In Russia under Stalin, art practices inspired by the pre-war avant-garde were banned, and the socio-realist style instated as the official canon. It wasn’t until after Stalin’s death, when the thaw set in, that artists began turning towards the past in pursuit of a new form of expression. Artists most frequently looked to the aesthetic aspects of abstractionism, treating it as a form of protest against the imposition of the figurative style. The “collective of free artists,” who later came to form the Dvizhenie group, looked down another path altogether. They weren’t interested in replicating existing styles or fitting into a certain canon. For them, the purpose of their artistic practice was to rethink the task at hand, the obligations that the historical avant-garde had set up for itself, along with finding ways of working through projects related to its utopian ideas. What was especially important for them was that their message was current with regard to the moment in which it came about, which is why they chose kinetic art as one of their main tools. This is evident in the choice of name for the group (dvizhenie meaning “movement) which most readily described the scientific-technological race driven by the atmosphere of the Cold War.
At start of the 1960s, a number of young experimental artists began to convene at a small room in a communal apartment on the outskirts of Moscow, which belonged to Lev Nussberg and was filled with a sizable collection of illegal literature on psychoanalysis, continental philosophy, futurist poetry, albums featuring images of western art and jazz records. Fresh out of the art academy, Nussberg abandoned his early interest in Picasso to pursue his own research into the dynamism of geometric forms. His early works were made of fiber boards painted different colors. He was interested in the concept of symmetry, which he considered a cosmic phenomenon allowing for various elements to coexist in a single composition. It was early in his career that he realized that his geometric constructions, made of crushed eggs cartons and such, shouldn’t just take up the issue of movement in theory, but in practice. The elements of his works began to move around, as did the artist himself as a participant in his own kinetic performances. Eventually, collectively produced industrial optical-reflective sculptures and installations weren’t just moving around their own axis, but they were integrated in his performances and choreographed spectacles. In the meantime, the charismatic Nussberg managed to convince his buddies at the academy to join his collective. One of its new members was Fancisco Infante, who was a few years younger than Nussberg. Infante’s approach to the dynamics of geometric forms diverged from the way Nussberg saw them. Infante was fascinated by the idea of infinity, which he considered beyond its cryptic guise as a supernatural phenomenon and, rather, as a phenomenon of movement in space. Hence, in his works, he had a tendency to replicate the same geometric forms multiple times on a varying scale, particularly in his kinetic installations.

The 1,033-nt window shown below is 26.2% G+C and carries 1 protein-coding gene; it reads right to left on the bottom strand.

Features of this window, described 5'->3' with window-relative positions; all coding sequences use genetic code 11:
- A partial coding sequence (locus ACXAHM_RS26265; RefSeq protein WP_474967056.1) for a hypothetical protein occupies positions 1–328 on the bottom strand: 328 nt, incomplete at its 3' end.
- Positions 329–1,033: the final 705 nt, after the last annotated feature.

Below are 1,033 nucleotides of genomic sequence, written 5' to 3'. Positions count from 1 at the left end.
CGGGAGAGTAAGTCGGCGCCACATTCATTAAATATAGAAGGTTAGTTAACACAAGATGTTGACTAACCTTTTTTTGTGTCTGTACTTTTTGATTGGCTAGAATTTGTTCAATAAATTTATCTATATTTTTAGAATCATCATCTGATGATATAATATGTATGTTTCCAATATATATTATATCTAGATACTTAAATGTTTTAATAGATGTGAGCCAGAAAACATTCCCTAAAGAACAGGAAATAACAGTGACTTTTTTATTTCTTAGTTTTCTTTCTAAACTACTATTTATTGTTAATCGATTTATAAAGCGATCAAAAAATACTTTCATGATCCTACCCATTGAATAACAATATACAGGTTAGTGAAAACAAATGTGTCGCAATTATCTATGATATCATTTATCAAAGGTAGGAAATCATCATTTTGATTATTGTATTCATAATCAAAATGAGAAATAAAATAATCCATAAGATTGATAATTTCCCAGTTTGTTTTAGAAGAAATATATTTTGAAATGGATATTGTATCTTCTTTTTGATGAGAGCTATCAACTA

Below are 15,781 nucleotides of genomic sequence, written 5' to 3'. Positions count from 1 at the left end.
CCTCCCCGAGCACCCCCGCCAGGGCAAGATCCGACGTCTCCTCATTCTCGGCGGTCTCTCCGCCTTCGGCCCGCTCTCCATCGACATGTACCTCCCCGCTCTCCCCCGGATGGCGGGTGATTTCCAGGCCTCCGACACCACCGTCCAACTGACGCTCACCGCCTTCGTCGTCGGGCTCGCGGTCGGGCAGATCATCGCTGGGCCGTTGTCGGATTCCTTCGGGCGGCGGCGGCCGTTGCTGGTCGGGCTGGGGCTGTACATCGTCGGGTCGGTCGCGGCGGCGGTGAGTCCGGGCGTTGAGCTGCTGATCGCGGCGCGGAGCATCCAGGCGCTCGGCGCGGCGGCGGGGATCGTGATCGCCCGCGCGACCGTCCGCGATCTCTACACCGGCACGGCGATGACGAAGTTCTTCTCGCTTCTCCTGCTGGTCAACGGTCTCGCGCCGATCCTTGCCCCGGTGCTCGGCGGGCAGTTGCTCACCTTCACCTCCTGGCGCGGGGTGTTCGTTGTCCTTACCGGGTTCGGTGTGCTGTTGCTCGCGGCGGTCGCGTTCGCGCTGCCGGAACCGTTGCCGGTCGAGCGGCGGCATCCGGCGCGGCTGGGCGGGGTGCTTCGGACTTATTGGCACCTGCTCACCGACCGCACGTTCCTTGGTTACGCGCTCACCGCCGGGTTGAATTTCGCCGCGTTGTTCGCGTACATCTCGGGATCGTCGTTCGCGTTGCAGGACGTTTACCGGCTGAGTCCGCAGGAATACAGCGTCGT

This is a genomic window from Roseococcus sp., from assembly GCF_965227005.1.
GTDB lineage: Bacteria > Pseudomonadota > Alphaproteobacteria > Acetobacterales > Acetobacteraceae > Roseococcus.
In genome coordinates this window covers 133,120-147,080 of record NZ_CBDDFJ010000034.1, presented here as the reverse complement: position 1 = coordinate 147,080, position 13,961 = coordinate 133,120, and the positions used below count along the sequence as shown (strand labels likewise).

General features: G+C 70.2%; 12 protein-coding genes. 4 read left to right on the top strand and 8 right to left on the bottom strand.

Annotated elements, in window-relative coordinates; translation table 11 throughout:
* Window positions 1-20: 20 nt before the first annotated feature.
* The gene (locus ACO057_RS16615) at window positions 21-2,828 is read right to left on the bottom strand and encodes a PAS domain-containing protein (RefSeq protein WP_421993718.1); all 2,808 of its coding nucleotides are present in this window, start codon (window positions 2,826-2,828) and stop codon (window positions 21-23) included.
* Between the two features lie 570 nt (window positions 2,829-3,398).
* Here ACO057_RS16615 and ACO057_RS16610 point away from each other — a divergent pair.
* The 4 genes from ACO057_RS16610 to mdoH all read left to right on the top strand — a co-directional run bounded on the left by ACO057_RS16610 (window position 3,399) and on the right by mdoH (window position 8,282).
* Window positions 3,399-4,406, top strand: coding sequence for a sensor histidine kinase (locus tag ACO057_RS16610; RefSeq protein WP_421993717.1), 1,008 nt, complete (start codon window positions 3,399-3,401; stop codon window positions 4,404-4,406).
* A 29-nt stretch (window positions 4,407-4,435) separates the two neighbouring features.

These artists used aluminum, plexiglass, mirrors, lightbulbs and other industrial materials, which gave rise to the interpretation of kinetic art as a form of futuristic design. The artists themselves wanted their work to be set firmly in the quotidian, which is why the group took on public projects, such as the decoration of the boulevards and squares of Leningrad of the 50th anniversary of the October Revolution. Many saw it was another instance of the regime inflicting its ambitions upon its artists and it led to several schisms within the group. In addition, some artists, like Infante, were irritated by Nussberg’s dominating personality. In 1966, Nussberg published his Manifesto of the Russian Kinetists, which set the foundation for a scientific-technological revolution that would change the world. Most of the collective’s members didn’t sign the manifesto, distancing themselves further from Nussberg and the group. Dvizhenie ultimately fell apart in 1976, when Nussberg emigrated to Germany, then to the United States.
Lev Nussberg (born 1937) is a pioneer of kinetic art in Russia and founding member of the Dvizhenie group. His practice included drawings, sculptures and installations, along with performance art pieces in which dancers performed choreography around his sculpture-machines. He believed that his work was fueled by a experiences that would one day be shared by the technologically-advanced societies of the future. His most ambitious project was an idea for the creation of an “artificial bionic-kinetic environment,” a utopian metropolis made of homes that were built like geodetic spheres like those built by Buckminster Fuller, and public squares where the temperature, sound and smells could be adjusted by a control panel.
Francisco Infante (born 1943) is a graduate of the Moscow Institute of Functional and Decorative Art. In the years 1966-1973, he was a member of the Dvizhenie group and a major representative of kinetic art from Russia. His geometric sculptures and installations were made of materials typically used in functional and industrial design. He was fascinated by the concept of integrating art and design. After butting heads with Nussberg, he left Dvizhenie and began working on independent projects, together with his wife Nonna Goriunova. One of his most well-known works is realized since 1976 a series of photographs titled Artifacts, which depicted his reflective sculptures set within a natural landscape. These objects disappeared into the background as they reflected their physical aspects, while also creating new geometric forms within the space of the image.